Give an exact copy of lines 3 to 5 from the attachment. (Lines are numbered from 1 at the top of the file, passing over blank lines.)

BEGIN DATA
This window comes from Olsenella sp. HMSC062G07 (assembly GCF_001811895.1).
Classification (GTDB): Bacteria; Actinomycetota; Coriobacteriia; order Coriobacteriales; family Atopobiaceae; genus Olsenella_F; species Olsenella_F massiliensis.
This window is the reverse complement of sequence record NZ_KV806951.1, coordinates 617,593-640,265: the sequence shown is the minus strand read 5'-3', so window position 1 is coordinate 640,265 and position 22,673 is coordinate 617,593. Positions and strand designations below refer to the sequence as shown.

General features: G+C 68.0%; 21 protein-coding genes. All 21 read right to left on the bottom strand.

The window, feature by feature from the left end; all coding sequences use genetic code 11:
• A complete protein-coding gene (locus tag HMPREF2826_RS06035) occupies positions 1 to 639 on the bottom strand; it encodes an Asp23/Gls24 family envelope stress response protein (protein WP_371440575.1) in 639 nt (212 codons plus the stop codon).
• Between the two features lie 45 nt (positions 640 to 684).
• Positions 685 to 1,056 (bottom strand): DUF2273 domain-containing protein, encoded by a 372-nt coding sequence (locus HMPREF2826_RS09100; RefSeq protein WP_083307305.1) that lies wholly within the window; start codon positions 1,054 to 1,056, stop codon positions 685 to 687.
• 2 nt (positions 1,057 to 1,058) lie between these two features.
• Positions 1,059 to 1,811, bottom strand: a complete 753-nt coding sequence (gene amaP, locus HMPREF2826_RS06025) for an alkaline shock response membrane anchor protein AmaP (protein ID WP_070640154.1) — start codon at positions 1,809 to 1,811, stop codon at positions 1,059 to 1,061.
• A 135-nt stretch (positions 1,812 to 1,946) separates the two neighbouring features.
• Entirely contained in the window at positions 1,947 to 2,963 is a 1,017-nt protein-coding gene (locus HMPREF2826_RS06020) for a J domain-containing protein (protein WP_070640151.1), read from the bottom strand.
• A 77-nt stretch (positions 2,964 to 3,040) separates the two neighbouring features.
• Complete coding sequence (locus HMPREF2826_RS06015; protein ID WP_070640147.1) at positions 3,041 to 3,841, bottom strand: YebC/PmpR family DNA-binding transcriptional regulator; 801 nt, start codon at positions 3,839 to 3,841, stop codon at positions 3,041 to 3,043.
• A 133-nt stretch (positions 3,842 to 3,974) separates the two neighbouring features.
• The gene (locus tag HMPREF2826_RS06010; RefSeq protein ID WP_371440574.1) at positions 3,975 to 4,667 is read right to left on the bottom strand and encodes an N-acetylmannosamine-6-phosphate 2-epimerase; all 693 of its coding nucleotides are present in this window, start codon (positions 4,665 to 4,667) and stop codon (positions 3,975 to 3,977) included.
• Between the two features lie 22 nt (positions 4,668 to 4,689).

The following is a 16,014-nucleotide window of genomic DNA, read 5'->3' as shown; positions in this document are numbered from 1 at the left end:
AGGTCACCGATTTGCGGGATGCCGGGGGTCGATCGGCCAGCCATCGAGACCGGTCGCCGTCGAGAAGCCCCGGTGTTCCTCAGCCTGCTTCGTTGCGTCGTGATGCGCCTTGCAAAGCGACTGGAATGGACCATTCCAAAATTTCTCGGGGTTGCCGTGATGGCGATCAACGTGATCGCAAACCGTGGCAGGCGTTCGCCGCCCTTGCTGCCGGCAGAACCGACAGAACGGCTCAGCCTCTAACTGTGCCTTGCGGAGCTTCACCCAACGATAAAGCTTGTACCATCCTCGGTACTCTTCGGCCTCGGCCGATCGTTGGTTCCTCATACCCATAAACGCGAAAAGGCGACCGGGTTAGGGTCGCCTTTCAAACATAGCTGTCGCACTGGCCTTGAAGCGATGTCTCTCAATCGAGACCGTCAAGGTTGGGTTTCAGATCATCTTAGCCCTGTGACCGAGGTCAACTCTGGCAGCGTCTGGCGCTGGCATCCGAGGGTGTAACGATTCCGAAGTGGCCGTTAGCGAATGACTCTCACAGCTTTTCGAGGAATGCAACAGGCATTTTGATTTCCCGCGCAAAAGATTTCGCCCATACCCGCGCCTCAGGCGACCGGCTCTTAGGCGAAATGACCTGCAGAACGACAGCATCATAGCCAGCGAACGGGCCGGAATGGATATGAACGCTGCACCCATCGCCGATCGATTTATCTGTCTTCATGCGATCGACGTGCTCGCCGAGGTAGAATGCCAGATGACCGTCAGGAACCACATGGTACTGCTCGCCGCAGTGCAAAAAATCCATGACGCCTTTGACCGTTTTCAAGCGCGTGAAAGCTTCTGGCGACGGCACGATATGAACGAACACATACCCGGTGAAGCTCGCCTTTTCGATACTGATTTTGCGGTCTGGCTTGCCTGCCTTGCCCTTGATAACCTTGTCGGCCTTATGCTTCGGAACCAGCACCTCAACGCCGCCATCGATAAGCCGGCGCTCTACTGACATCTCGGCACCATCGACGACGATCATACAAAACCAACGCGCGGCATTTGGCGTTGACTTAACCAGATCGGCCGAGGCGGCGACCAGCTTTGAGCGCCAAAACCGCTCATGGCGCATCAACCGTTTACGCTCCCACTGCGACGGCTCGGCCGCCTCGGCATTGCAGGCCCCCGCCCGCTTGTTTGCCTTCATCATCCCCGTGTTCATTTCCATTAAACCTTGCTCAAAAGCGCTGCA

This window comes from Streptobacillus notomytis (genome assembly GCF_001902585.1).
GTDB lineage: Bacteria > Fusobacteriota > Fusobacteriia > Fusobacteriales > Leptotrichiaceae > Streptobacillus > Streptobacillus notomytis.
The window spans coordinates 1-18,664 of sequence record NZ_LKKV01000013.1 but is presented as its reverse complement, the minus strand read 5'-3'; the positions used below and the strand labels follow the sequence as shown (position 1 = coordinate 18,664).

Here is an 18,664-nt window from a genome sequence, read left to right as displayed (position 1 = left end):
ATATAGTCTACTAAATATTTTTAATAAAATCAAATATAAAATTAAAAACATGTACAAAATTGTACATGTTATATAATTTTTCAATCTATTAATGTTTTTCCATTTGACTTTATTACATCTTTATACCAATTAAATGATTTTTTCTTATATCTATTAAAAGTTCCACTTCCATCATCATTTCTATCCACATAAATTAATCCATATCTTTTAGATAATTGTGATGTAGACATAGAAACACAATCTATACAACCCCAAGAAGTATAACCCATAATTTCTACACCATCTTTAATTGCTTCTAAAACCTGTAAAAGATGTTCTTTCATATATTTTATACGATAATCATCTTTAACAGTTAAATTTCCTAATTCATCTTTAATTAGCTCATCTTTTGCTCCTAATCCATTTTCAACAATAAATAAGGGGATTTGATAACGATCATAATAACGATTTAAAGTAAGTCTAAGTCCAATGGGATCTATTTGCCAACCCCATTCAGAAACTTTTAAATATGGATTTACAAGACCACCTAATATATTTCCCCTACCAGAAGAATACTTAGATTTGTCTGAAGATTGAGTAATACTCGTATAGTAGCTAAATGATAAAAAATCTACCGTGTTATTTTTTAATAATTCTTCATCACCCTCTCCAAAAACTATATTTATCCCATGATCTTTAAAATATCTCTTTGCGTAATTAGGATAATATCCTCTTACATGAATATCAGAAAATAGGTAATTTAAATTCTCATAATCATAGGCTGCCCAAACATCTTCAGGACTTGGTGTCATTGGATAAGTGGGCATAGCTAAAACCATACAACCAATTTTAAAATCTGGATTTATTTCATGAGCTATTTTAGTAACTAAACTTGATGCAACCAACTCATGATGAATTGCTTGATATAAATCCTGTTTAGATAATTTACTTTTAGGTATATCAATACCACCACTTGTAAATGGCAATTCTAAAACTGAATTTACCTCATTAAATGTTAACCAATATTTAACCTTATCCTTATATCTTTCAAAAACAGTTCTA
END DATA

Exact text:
This window is the reverse complement of sequence record NZ_KV806951.1, coordinates 617,593-640,265: the sequence shown is the minus strand read 5'-3', so window position 1 is coordinate 640,265 and position 22,673 is coordinate 617,593. Positions and strand designations below refer to the sequence as shown.

General features: G+C 68.0%; 21 protein-coding genes. All 21 read right to left on the bottom strand.

The window, feature by feature from the left end; all coding sequences use genetic code 11: